My Newsletter
Athlete Bios


Walt Murphy's News
Last Updated: June 2, 2003

Memories from Penn
Renaldo Nehemiah

Nehemiah's one-day performance at the 1979 Relays, where he ran the three great anchor legs for Maryland, is considered one of the greatest [maybe THE greatest] in Relays history. Here's what I wrote in Eastern Track at the time:

"It rained during most of Thursday's women's program, poured that evening while the distance races were going on, rained off and on for the next two days, and everyone was muttering about the unfairness of it all, after months of anticipation for this annual spectacle. That is, until late Saturday afternoon, when Renaldo Nehemiah provided his own form of sunshine." (Renaldo had set the first of his three world records in the 110-hurdles just two weeks before Penn).

"My most vivid memory is of my 4x400 anchor leg. Although that day, which was cold and dreary, is remembered by so many for the way in which I overcame huge deficits, I still remember the agonizing pain I had once I crossed the finish line of that last race. When I finally recovered from that 400 leg, the stadium was completely empty. I was in so much pain, I actually thought I was going to have a heart attack."

As for the races themselves... (Nehemiah had already anchored the winning shuttle hurdles relay at 2:10pm) the 4x200 (5:00) actually hurt the most while I was actually running it. When I got the stick, we were behind what appeared to be about 15-20 meters. All I know is that I was embarrassed and just wanted to make it look competitive to the home stretch. I figured even in a defeat, it wouldn't look so bad if I gained substantially and then faded. When I approached the last turn, I realized that I wasn't that far behind. Maybe some 7-8 meters. So, I just put my head down and responded to the crowd's frenzied state. And that's how I passed the other runners within the last five meters. (unofficial split-19.4!) That one kicked my butt physically, because I had to sprint all out for the entire race. That's not usually how a 200 is run.

When it came around to the 4x400 final (6:00), I was already somewhat tired. And didn't care that much about winning. I just wanted Maryland to look respectable. But that was going to be difficult. Because, following the previous day's qualifying round in which I ran the 2nd leg, coach Frank Costello in a team meeting decided to put me on anchor. And my teammate, Chris Person(400mh), took it personally and was visibly upset. Although the coach and the other members felt Chris was good, they all stated that they would rather have me on the anchor if it was close. So, on race day, I'm the anchor and wouldn't you know it, our lead-off leg, normally a 47 point runner, ran 48-49 seconds. We were instantly well behind.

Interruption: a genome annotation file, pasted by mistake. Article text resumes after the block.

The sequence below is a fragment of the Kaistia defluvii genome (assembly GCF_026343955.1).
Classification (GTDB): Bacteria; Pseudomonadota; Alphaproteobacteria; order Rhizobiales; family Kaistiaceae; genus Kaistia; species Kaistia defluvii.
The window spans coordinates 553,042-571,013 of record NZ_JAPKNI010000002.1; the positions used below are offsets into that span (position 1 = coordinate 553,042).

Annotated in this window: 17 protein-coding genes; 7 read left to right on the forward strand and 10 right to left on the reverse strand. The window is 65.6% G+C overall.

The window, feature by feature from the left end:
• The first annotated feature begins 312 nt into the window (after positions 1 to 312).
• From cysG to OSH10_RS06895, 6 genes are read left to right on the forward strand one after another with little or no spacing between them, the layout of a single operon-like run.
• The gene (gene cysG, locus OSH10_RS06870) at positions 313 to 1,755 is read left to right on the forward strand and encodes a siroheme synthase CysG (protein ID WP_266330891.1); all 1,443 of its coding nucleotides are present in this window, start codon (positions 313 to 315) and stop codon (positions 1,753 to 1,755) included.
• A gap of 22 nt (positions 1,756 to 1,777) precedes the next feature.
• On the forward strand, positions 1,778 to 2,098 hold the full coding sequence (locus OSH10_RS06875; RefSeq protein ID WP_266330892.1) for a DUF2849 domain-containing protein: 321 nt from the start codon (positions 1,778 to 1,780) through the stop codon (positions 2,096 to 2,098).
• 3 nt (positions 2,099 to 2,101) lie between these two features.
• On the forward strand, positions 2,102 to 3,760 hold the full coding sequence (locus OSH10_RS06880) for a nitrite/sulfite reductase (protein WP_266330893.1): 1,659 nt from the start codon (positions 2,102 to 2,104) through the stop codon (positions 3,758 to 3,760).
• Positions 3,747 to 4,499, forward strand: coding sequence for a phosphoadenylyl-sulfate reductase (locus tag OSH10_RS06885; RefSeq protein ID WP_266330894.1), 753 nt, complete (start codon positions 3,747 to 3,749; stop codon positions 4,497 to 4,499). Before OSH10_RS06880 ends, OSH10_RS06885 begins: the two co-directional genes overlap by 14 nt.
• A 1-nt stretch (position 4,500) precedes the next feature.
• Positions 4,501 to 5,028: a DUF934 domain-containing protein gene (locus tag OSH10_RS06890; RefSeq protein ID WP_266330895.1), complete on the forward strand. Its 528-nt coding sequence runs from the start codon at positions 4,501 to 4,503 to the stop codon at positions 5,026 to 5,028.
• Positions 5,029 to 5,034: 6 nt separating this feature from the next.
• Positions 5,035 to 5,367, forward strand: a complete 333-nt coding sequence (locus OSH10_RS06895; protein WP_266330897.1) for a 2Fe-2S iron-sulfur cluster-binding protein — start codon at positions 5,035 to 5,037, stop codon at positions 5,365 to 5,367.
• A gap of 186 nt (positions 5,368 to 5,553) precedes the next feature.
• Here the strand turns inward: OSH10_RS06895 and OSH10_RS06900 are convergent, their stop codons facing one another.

And we made no gains out of the next two legs. When I got the stick, it appeared to me that the other runners were almost already taking the 2nd turn and headed down the backstretch. Angered and really embarrassed, I took the stick and sprinted a hard as I could to make up some ground. And although I knew I was running faster than advisable, I figured I'd hold on again until the final turn before hitting the wall. I figured it would be okay to lose at that point since I was so far behind. I would save face.

But, wouldn't you know that those fans on the third turn are wild and crazy! As I was approaching the turn just trying not to fall apart. I felt, heard and sensed the roars starting to get louder. I even heard the chanting and the drums from the Jamaicans. I immediately tried to respond by starting my kick just to add a last minute desperate surge before dying. And it was if my body went numb and had no feeling. So, I just ran harder and harder as the noise got louder. And before I knew it, I could see (Villanova's) Tim Dale and the finish line about 20 meters in front of me. As I was really starting to be overwhelmed by the pain, I dug one more time with all I had, and surged past a fading Dale and believe I won by a couple of meters. (split-44.3!)

When I finally appeared from the training room some hour and a half later, I told myself that I would not ever feel that type of pain again in my life. And I never ran another 400m again.

I'm amazed that so many people actually attended the relays that year, and continue to tell me how they've never seen a performance like that before. All in one day. I'm just happy that I was blessed to have been able to deliver. And to have left quite an impression on the many who were there, and to those who wished they were there. I was always motivated by the "Wow" theory. And on that day, I guessed I "Wowed' them."